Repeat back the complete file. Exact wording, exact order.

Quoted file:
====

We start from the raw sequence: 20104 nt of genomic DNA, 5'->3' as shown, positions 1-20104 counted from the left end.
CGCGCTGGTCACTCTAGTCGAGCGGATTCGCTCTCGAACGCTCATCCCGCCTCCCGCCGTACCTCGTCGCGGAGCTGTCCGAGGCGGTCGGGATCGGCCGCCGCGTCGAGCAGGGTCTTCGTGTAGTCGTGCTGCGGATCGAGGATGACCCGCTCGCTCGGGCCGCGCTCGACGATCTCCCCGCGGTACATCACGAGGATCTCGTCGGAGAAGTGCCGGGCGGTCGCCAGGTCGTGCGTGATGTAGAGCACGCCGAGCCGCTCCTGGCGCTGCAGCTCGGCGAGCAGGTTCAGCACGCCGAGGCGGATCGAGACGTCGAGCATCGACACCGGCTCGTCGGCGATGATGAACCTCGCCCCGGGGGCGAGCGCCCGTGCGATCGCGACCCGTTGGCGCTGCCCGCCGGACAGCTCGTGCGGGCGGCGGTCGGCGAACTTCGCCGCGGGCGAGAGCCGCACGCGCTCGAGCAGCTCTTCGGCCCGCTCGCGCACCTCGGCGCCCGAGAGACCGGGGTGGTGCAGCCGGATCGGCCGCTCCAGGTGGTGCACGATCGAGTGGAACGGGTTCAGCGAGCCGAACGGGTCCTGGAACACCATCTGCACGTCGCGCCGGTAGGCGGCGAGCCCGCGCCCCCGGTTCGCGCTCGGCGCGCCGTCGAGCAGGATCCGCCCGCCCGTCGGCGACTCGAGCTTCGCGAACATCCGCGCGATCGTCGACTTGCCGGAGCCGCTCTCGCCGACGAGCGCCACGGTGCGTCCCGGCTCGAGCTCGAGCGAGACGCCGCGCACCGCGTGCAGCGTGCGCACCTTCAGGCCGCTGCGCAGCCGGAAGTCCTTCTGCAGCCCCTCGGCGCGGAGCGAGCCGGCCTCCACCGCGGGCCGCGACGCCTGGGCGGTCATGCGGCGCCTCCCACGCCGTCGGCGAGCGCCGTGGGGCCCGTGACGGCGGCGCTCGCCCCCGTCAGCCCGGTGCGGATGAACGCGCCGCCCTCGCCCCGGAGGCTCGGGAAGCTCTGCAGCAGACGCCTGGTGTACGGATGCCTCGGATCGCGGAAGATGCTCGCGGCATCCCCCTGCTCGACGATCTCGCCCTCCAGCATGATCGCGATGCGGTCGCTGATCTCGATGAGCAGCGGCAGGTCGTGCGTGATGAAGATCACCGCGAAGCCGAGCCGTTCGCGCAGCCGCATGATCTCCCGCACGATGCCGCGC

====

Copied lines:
We start from the raw sequence: 20104 nt of genomic DNA, 5'->3' as shown, positions 1-20104 counted from the left end.
CGCGCTGGTCACTCTAGTCGAGCGGATTCGCTCTCGAACGCTCATCCCGCCTCCCGCCGTACCTCGTCGCGGAGCTGTCCGAGGCGGTCGGGATCGGCCGCCGCGTCGAGCAGGGTCTTCGTGTAGTCGTGCTGCGGATCGAGGATGACCCGCTCGCTCGGGCCGCGCTCGACGATCTCCCCGCGGTACATCACGAGGATCTCGTCGGAGAAGTGCCGGGCGGTCGCCAGGTCGTGCGTGATGTAGAGCACGCCGAGCCGCTCCTGGCGCTGCAGCTCGGCGAGCAGGTTCAGCACGCCGAGGCGGATCGAGACGTCGAGCATCGACACCGGCTCGTCGGCGATGATGAACCTCGCCCCGGGGGCGAGCGCCCGTGCGATCGCGACCCGTTGGCGCTGCCCGCCGGACAGCTCGTGCGGGCGGCGGTCGGCGAACTTCGCCGCGGGCGAGAGCCGCACGCGCTCGAGCAGCTCTTCGGCCCGCTCGCGCACCTCGGCGCCCGAGAGACCGGGGTGGTGCAGCCGGATCGGCCGCTCCAGGTGGTGCACGATCGAGTGGAACGGGTTCAGCGAGCCGAACGGGTCCTGGAACACCATCTGCACGTCGCGCCGGTAGGCGGCGAGCCCGCGCCCCCGGTTCGCGCTCGGCGCGCCGTCGAGCAGGATCCGCCCGCCCGTCGGCGACTCGAGCTTCGCGAACATCCGCGCGATCGTCGACTTGCCGGAGCCGCTCTCGCCGACGAGCGCCACGGTGCGTCCCGGCTCGAGCTCGAGCGAGACGCCGCGCACCGCGTGCAGCGTGCGCACCTTCAGGCCGCTGCGCAGCCGGAAGTCCTTCTGCAGCCCCTCGGCGCGGAGCGAGCCGGCCTCCACCGCGGGCCGCGACGCCTGGGCGGTCATGCGGCGCCTCCCACGCCGTCGGCGAGCGCCGTGGGGCCCGTGACGGCGGCGCTCGCCCCCGTCAGCCCGGTGCGGATGAACGCGCCGCCCTCGCCCCGGAGGCTCGGGAAGCTCTGCAGCAGACGCCTGGTGTACGGATGCCTCGGATCGCGGAAGATGCTCGCGGCATCCCCCTGCTCGACGATCTCGCCCTCCAGCATGATCGCGATGCGGTCGCTGATCTCGATGAGCAGCGGCAGGTCGTGCGTGATGAAGATCACCGCGAAGCCGAGCCGTTCGCGCAGCCGCATGATCTCCCGCACGATGCCGCGC